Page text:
The Phantom Butterfly of Bath
The Theatre Royal, Bath is home to the so-called, 'phantom butterfly'. Although it is not spectral, the phenomena definitely seems have a supernatural element. In England, one does not normally see a butterfly during the freezing cold winter month of December.
At Christmas time in 1948, a new pantomime was being rehearsed in the theatre. The director, Reg Maddox, planned for a spectacular Butterfly Ballet scene to be included and had build a large butterfly set piece which would be used. One day a dead Tortoiseshell Butterfly was discovered on stage. Shortly after, Reg Maddox died and his son, Fred, took over as director.
Fred decided that he would drop the ballet scene that his father had so meticulously planned. From then on, nothing seemed to go go well with the production.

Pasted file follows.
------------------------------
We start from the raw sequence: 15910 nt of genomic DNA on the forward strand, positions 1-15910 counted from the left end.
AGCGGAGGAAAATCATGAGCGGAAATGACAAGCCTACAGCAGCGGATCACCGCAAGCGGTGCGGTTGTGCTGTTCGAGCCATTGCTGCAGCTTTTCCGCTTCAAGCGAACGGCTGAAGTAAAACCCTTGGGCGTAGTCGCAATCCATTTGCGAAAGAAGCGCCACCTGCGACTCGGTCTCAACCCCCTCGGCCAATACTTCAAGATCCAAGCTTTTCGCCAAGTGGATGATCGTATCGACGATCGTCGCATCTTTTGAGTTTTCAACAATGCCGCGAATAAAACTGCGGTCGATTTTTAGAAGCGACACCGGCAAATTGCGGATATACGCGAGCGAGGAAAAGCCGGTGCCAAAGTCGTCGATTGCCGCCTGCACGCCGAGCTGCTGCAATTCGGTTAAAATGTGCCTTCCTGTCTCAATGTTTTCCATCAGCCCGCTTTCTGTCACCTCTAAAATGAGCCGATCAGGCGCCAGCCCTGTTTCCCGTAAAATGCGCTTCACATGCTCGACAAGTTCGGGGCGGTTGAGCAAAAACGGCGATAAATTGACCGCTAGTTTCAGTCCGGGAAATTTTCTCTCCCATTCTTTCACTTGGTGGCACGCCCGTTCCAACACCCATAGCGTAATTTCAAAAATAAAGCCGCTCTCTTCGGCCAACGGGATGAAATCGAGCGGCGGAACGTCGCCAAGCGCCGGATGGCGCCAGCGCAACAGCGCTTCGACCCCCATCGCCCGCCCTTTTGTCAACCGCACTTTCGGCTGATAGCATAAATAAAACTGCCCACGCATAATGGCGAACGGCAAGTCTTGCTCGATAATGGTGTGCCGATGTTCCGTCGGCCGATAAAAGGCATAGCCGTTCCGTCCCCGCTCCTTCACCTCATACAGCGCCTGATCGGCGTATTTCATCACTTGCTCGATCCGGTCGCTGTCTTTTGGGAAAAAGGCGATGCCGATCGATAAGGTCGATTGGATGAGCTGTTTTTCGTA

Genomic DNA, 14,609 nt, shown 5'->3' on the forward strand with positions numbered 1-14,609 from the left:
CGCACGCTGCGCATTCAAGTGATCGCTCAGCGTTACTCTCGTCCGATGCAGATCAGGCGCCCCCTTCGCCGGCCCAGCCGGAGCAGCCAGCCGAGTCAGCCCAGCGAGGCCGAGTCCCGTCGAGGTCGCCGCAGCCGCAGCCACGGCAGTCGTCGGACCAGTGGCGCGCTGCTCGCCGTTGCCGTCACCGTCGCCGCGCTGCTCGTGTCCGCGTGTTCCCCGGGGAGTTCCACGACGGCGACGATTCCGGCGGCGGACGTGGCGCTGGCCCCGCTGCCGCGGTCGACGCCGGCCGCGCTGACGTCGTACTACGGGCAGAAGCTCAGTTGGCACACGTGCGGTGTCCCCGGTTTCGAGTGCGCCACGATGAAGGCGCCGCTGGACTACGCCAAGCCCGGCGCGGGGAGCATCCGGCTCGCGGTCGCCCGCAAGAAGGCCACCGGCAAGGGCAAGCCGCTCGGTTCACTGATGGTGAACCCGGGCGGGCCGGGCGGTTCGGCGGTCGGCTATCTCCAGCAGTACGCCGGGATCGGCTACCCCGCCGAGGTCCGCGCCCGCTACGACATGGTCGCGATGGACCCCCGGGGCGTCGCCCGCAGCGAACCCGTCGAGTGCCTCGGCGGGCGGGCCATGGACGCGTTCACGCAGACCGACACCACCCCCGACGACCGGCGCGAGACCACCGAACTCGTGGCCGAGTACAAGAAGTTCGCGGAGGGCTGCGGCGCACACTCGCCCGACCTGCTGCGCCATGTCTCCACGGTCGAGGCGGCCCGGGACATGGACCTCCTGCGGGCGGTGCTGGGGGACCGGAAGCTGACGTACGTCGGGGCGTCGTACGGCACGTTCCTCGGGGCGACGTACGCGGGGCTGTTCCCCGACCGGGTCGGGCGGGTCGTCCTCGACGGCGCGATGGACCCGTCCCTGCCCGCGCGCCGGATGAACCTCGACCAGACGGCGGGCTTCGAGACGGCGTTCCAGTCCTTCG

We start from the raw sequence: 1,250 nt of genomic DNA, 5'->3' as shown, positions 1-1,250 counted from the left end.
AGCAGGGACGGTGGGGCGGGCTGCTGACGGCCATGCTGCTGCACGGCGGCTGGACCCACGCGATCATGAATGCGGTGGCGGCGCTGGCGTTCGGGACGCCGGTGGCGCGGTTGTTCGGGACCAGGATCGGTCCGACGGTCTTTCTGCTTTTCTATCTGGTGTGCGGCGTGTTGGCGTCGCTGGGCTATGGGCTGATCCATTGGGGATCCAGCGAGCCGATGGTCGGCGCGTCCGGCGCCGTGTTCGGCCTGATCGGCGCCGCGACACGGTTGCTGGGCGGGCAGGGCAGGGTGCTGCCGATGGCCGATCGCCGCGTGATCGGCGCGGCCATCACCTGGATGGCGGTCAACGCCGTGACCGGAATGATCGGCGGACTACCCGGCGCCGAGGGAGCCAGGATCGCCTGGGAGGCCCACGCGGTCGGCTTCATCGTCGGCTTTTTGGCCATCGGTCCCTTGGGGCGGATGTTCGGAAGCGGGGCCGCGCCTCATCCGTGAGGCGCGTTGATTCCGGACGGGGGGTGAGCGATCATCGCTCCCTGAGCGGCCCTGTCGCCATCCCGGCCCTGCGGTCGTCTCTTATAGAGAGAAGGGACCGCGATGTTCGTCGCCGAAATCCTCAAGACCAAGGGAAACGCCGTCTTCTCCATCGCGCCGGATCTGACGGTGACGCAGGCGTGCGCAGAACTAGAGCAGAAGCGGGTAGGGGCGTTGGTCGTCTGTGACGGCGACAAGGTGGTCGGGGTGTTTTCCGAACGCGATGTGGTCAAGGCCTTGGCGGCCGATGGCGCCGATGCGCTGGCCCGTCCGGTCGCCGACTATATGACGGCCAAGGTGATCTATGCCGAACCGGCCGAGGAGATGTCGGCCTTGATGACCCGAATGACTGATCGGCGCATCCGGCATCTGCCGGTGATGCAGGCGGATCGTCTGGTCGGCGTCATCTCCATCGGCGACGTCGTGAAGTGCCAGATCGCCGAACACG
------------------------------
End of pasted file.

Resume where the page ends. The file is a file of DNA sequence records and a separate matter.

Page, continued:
Then, during the rehersal one day, a live Tortoiseshell Butterfly was seen flying round the feet of the dancers. At this point the production's fortunes suddenly improved and the show went ahead and was a great success.
Now, it is said that a live butterfly is seen on stage at some time during the run of every successful pantomime. The most famous occasion was in 1979 the phantom tortoiseshell phenomena was witnessed by hundreds of people including hard-headed journalists. Leslie Crowther was playing 'Wishee Washee' in a performance of 'Aladdin', when a butterfly alighted on his shoulder during a performance. After the panto was over, Leslie Crowther went in front of the curtains and told the audience the 'Butterfly Story'.The butterfly set piece can still be seen in the theatre's fly tower where it is kept as a reminder of the story of the 'phantom butterfly'.
Return from Phantom Butterfly to Ghost Myths